I’m excited to try surf kayaking–not surf skiing and not freestyle, just riding waves and trying to carve some turns. I can’t afford to buy a surf boat right now, but I can borrow a friend’s whitewater kayak, a Perception Mr. Clean. I’m worried about those low volume ends that are made for spinning just making my first time out miserable. What do you think?
wait a minute
you're rated "advanced." lol.
There's some Rhode Island surf kayakers over on NPMB.com who can probably help you out. Look for Duke Wavewalker and Hawaii Rivers especially.
Maybe I'll just copy this over there, and see what happens.
Wait a minute -
“you’re rated “advanced.” lol.”
Guess I don’t get the joke?
“We grow old too soon, and too late…
…smart.” The older I get, the less inclined I am to call myself “advanced” and the more sure I am that I’m just an intermediate with a lot of inconclusive experience.
Probably “maine” would fall in the Intermediate class, too, a very honorable ranking. It’s understandable that once somebody has done a lot of paddling and has done a bunch of things, they might think it reasonable to call themselves “advanced.”
Kind of like Lake Wobegone, where all the children are above average.
I don’t think so. I think you know the slicey ends are going to be unforgiving and the general boat shape will be hard to catch anything but steep waves. So go for the steep wave and learn to turn out of the pearl or else you will be a submarine. (Lean forward pull your knees up to your chest and rudder to turn so the bow turns to the side not strait into the water. ) Once you get it dialed in it should be fun but not optimal.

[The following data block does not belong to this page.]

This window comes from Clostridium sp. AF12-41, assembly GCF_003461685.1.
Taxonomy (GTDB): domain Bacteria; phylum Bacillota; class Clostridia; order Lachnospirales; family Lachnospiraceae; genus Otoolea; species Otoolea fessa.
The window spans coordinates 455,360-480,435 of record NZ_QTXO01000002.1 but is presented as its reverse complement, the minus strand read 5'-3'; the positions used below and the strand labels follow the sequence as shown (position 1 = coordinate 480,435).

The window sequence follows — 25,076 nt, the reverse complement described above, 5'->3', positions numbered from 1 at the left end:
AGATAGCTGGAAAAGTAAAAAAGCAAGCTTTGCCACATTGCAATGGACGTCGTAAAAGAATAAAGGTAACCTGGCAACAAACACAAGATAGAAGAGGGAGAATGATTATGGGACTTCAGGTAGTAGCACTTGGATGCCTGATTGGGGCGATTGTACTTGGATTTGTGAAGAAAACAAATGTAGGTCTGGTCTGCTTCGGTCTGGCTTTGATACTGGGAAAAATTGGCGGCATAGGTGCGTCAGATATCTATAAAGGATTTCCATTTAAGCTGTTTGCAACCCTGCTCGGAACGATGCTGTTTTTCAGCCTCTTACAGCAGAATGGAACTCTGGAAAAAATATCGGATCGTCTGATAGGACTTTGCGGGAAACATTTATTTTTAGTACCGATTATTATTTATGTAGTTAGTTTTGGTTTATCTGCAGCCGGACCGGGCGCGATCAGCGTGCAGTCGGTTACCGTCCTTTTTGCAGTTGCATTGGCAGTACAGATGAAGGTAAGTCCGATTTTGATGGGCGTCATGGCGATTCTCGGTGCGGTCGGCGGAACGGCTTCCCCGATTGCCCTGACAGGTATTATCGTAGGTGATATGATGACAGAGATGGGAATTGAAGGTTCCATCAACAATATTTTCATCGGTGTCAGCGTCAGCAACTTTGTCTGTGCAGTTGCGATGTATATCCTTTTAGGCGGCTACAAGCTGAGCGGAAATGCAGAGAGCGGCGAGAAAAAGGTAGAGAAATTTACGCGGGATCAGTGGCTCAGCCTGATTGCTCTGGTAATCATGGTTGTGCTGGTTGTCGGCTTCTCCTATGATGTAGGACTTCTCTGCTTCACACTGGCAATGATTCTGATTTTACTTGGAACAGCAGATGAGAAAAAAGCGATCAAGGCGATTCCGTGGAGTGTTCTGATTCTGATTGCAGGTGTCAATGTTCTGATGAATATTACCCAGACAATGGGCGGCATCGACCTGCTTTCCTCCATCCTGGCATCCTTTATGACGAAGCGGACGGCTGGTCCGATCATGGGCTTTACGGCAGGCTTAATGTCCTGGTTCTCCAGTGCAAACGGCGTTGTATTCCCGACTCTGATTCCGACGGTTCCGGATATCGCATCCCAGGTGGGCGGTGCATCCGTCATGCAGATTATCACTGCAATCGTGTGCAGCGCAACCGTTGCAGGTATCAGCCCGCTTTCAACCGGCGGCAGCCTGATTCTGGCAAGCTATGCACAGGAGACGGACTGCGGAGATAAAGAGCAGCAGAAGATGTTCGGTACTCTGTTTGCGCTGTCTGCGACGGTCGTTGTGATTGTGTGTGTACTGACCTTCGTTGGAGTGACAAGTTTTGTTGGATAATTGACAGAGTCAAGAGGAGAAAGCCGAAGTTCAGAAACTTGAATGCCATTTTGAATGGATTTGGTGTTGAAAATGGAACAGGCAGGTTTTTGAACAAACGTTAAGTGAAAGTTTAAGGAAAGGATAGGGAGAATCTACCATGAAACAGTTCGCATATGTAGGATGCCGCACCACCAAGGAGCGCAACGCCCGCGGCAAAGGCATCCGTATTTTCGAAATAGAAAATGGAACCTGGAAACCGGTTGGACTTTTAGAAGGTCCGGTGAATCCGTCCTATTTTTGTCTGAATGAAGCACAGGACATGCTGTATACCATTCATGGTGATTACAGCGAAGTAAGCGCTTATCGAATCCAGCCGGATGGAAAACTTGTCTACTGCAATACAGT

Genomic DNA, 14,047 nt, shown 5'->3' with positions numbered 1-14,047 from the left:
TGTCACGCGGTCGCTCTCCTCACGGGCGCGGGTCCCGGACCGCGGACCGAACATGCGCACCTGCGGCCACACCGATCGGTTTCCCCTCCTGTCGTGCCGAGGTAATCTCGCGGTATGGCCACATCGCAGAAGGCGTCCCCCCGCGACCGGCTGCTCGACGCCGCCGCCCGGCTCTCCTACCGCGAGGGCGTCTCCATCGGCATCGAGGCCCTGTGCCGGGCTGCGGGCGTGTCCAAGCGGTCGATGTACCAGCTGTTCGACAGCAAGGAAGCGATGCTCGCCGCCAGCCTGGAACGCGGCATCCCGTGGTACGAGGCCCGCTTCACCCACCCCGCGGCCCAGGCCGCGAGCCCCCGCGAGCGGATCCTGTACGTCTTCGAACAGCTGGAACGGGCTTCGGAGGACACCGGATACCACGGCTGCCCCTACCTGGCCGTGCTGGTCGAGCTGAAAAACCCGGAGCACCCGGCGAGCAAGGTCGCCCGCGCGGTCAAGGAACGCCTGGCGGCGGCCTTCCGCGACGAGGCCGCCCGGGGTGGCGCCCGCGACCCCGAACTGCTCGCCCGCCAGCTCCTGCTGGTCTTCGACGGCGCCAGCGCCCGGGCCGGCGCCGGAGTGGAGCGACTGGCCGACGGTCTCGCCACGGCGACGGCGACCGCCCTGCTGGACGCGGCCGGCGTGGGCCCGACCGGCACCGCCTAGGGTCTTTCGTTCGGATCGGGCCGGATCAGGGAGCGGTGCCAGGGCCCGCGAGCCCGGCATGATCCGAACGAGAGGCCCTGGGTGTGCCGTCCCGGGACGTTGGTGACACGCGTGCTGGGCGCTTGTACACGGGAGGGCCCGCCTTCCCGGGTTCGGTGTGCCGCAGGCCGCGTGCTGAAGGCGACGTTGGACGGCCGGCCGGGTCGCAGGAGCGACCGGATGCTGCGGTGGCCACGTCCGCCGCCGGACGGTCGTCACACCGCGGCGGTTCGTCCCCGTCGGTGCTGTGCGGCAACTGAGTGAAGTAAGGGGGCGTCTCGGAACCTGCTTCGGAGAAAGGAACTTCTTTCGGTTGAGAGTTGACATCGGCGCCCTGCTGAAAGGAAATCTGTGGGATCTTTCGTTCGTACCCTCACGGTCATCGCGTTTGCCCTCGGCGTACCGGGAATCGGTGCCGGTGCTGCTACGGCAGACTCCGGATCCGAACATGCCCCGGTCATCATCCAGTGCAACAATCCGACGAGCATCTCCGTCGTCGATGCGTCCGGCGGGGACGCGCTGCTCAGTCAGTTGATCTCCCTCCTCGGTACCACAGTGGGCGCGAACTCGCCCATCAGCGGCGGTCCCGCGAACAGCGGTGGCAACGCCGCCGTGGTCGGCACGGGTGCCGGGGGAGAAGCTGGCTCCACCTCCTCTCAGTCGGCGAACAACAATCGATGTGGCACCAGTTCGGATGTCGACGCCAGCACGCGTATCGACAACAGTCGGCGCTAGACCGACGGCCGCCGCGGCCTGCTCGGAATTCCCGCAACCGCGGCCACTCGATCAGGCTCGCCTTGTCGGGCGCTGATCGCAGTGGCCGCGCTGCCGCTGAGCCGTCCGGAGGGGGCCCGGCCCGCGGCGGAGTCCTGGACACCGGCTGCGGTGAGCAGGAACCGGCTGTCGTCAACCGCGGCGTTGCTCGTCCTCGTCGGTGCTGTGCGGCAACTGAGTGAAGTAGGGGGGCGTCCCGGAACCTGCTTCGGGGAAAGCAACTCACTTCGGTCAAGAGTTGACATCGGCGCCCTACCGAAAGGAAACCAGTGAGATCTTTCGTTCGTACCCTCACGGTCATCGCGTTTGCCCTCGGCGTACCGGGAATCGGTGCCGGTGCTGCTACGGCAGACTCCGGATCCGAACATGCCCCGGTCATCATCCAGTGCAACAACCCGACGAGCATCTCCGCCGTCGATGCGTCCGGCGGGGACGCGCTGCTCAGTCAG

not a yakker but
I’m getting the feeling paddler weight has a lot to do with how th eboats going to react…just gave away a squirtboat that won’t squirt, until the new owner gains 80 pounds or more…
Not the best tool but…
I’ve played around with ww boats in the surf and had some fun with them. You can cut back and forth very quickly. The major drawback is they lack the speed to catch some waves. I didn’t find the slicey ends to be a problem as they work just fine in river holes and surf waves.
Thanks everyone for you help and advice. I’ll check in over at NPMB too.
And, while I don’t spend a lot of time defending my resume, I will say this: I’m an experienced paddler from Maine, and have spent years tripping on rivers and along the coasts throughout the state, as well as Quebec, Newfoundland and Labrador, traveling solo, with friends or family, and guiding trips for at-risk teenagers. Currently, I am living in San Francisco for work and dreaming about spending some time on the waves of the Pacific. Since surf kayaking is a brand new endeavor for me, I thought I’d ask some advice of the paddlers here whose opinions and experience I have appreciated and admired for years.
IIRC “Golden Gate Sea Kayak Symposium” is just around the corner. Sean Morley, one of the folks at this symposium, is a bit of surf kayak enthusiast.
It might be worth your time trying to contact him, maybe get a lesson or two
From my limited experience surfing a river kayak vs surf kayak is night and day. Purpose built surf kayak will have features that make both taking off and maneuvering on the wave easier.
Surf kayak in whitewater boat?